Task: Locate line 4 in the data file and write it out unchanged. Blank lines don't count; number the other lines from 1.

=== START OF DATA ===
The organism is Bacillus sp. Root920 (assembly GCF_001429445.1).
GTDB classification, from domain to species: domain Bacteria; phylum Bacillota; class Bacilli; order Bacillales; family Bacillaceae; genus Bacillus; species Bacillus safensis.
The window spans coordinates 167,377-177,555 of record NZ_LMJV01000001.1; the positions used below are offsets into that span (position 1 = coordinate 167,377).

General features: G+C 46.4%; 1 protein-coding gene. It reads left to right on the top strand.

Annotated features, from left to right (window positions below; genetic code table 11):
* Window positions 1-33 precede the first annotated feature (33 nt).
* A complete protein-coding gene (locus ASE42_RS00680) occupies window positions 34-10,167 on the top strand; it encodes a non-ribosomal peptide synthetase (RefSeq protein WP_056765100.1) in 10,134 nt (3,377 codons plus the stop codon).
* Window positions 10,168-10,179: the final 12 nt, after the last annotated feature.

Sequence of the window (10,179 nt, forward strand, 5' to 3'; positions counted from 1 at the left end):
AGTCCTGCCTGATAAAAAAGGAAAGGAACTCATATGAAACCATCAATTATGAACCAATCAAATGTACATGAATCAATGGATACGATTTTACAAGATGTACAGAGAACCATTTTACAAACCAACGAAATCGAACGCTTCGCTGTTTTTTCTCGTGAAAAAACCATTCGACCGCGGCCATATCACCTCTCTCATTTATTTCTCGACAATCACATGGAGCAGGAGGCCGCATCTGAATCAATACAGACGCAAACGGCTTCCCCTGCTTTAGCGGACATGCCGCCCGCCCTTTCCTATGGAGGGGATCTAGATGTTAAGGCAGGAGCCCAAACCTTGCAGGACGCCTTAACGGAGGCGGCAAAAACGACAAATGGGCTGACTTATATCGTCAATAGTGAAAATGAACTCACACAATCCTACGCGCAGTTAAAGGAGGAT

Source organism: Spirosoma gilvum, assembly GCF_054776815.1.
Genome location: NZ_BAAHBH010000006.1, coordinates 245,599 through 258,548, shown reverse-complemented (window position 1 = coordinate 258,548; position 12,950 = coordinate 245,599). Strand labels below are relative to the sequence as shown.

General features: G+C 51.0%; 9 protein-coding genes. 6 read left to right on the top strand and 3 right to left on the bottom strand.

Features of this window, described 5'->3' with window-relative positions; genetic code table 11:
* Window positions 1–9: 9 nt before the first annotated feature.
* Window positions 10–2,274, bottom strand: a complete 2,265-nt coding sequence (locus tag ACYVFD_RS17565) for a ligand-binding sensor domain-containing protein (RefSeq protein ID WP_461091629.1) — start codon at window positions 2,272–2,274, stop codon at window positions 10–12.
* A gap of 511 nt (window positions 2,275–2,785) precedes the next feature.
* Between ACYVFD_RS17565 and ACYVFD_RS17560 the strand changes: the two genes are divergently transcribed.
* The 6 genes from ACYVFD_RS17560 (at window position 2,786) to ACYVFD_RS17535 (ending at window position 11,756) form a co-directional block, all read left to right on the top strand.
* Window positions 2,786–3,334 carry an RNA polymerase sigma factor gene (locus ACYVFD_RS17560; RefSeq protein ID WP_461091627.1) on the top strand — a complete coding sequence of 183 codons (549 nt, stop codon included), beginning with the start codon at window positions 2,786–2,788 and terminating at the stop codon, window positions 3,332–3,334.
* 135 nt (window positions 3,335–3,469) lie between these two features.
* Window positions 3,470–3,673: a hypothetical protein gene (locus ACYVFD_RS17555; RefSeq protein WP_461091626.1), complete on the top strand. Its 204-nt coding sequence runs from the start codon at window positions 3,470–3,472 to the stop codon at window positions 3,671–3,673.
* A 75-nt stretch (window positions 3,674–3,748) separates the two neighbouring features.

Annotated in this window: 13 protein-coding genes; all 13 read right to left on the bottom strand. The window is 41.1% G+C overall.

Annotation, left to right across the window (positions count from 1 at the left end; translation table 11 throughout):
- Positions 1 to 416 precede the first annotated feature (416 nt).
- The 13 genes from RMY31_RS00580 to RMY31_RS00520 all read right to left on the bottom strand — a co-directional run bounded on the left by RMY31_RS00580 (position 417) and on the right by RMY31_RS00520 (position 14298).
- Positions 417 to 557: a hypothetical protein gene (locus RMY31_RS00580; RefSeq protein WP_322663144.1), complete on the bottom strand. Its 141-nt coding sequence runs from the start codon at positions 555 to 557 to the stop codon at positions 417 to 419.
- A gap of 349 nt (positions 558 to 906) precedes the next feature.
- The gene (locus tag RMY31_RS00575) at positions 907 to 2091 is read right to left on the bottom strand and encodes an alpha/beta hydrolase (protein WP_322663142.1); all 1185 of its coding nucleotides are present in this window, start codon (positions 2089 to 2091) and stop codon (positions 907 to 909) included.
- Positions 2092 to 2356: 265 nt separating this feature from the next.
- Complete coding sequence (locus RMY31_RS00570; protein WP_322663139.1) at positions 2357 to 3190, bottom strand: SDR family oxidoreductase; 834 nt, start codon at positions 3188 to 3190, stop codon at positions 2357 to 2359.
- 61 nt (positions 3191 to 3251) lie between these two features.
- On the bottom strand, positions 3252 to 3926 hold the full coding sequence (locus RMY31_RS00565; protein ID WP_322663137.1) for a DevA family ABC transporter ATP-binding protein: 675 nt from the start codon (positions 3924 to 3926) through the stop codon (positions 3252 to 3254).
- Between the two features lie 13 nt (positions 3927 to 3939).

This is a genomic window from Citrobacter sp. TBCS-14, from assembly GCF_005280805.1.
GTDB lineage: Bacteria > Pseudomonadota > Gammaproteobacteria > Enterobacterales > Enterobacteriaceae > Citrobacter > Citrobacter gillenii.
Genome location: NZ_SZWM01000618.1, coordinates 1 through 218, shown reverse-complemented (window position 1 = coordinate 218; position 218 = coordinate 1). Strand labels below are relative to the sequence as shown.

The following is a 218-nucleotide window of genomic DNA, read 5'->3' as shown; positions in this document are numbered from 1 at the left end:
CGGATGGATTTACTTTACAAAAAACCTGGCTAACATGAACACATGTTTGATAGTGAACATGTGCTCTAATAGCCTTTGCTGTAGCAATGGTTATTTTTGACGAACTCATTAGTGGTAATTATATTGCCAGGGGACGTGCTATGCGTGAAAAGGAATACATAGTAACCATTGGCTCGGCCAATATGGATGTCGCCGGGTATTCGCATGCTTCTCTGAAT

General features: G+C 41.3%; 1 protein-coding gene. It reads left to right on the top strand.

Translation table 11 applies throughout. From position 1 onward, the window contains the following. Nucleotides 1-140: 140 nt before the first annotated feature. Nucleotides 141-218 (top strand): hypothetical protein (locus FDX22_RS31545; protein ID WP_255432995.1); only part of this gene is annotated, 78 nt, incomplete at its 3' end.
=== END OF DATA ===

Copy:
General features: G+C 46.4%; 1 protein-coding gene. It reads left to right on the top strand.